There is, however, to be said that no consideration was given to what might have arisen in Italy as a result of such an announcement....
Well, for me, personally, it would have been much easier if the announcement had been made later, that’s clear. And anyway now you know, the announcement was given with great transparency, and I believe that sometimes you need to be very transparent even if it makes life a little less easy...

We conclude with a couple of questions about future projects at the Uffizi. In your opinion, what are the priorities between now and 2020?
Our priorities do not change from those already announced when I was appointed inAugust 2015. I would say that the main priority is the fact that visiting the Uffizi is often a torture, even before it begins: visitors, because of the queues, often arrive at the entrance to the Gallery already exhausted. On this we have started a research project together with the University of L’Aquila. Professor Muccini is considered among the best international specialists in the field of flow management. At the time I also sounded out the possibility of turning to American specialists, but in the end the choice fell onAquila precisely because they have gone beyond what others have done, and moreover they are also close by, fromAbruzzo to Florence you can get there much more easily than fromAmerica. What’s more, the Aquilans have a deep understanding of the Italian situation. It’s not about writing some new software-it’s really about new sociological and socio-economic research. It is true that the social sciences are not exact sciences, and you always have to experiment, but we have put some of the components of the future system to the test precisely during these months of free Sundays, and we have seen that with a few variables you can actually shorten the queues substantially. To give you an example, during the last free Sunday, the one three days ago, no one waited in line for more than an hour, while on paid admission days in the past months, we sometimes even recorded waits of about three hours. Therefore, shortening the queues remains the top priority.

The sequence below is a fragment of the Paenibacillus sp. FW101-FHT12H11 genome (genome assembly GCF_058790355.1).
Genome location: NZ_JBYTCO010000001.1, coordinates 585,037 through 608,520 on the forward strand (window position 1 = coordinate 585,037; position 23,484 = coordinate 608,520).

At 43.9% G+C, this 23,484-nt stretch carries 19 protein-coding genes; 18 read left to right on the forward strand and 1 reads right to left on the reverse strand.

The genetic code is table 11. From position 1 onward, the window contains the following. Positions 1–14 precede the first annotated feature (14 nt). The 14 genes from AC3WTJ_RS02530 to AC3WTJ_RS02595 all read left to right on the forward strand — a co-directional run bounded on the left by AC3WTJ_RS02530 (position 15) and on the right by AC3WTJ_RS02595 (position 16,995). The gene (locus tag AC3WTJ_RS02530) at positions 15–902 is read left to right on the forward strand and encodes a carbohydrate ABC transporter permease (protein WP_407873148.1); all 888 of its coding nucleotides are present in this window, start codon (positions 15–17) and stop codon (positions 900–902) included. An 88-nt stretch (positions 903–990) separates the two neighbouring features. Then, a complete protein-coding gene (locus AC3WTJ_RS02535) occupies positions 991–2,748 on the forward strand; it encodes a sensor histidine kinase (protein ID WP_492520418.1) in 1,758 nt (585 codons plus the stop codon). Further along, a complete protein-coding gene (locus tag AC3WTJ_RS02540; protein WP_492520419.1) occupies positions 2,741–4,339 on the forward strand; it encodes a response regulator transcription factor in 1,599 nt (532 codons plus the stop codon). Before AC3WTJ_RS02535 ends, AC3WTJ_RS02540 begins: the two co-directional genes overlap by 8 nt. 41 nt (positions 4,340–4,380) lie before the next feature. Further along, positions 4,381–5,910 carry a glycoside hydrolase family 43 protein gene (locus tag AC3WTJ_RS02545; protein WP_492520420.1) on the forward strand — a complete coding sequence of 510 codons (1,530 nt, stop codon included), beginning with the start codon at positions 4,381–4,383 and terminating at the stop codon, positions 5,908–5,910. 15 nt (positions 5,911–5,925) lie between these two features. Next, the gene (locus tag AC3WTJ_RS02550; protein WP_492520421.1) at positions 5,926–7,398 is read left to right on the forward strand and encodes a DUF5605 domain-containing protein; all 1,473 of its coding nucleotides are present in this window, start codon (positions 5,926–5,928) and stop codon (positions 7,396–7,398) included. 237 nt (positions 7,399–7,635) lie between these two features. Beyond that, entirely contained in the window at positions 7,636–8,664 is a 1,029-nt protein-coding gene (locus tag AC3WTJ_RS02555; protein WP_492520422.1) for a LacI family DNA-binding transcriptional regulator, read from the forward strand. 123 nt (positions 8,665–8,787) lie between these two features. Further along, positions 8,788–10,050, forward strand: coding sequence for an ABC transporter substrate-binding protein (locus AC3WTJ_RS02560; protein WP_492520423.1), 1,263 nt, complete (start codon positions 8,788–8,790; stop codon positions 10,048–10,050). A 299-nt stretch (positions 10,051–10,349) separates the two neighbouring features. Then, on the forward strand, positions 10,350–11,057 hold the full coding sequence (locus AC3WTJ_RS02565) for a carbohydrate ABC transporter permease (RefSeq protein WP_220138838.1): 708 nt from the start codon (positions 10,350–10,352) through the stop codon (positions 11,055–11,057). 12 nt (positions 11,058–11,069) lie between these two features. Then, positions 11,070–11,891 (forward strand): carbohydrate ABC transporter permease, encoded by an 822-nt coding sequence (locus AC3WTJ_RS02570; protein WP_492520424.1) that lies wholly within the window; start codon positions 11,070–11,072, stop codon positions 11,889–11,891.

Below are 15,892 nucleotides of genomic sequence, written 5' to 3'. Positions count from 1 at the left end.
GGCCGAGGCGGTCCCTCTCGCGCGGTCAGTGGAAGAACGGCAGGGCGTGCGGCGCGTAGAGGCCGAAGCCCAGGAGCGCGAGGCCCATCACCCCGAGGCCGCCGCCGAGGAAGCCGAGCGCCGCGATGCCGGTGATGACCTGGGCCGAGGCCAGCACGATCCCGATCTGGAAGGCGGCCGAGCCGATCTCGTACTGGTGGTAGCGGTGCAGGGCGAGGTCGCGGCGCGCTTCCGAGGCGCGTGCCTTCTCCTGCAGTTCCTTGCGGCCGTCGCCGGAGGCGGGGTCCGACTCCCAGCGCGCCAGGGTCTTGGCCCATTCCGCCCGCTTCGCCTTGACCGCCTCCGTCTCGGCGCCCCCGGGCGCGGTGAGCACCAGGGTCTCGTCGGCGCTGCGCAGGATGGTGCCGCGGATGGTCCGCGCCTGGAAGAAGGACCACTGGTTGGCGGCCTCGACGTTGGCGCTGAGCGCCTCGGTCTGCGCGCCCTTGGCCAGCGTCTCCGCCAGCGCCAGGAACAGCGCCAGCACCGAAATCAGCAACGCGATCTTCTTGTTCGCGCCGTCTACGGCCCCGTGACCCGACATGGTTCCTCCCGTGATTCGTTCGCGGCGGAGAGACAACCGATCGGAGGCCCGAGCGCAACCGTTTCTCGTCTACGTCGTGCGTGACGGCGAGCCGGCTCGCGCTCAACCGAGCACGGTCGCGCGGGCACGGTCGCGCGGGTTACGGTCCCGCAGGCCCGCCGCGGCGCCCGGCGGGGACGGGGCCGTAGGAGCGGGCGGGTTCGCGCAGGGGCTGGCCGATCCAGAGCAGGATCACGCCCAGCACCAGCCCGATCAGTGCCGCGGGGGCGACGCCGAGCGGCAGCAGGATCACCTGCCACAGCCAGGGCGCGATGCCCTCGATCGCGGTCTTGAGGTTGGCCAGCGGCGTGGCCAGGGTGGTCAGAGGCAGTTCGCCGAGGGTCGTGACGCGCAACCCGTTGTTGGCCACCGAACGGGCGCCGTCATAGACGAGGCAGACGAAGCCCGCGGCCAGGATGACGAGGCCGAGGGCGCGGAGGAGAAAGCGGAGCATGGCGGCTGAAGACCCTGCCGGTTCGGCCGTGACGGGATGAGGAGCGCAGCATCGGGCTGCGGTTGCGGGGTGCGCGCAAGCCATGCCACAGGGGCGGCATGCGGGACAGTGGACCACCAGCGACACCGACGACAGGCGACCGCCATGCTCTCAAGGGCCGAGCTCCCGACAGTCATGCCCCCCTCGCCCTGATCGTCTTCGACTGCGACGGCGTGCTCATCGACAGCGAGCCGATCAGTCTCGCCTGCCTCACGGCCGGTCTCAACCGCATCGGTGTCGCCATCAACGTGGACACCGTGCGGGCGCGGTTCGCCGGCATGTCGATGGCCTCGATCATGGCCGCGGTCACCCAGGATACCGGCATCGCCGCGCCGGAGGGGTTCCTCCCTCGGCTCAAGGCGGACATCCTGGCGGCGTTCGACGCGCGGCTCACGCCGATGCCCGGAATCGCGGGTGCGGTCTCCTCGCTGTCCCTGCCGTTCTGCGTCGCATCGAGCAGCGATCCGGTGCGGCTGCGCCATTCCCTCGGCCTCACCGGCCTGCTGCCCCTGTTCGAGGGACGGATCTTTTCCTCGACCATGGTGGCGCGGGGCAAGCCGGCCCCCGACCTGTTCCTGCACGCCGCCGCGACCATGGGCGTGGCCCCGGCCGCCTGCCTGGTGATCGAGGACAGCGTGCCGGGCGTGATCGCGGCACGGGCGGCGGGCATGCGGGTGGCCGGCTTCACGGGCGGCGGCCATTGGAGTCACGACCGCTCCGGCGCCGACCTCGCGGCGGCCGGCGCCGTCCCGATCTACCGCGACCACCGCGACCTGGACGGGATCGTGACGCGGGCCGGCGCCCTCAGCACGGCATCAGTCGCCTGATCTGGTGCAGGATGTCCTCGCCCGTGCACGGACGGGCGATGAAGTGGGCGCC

One last question: if you were to take stock of these first two years at the helm of the Uffizi, what would you most like to emphasize?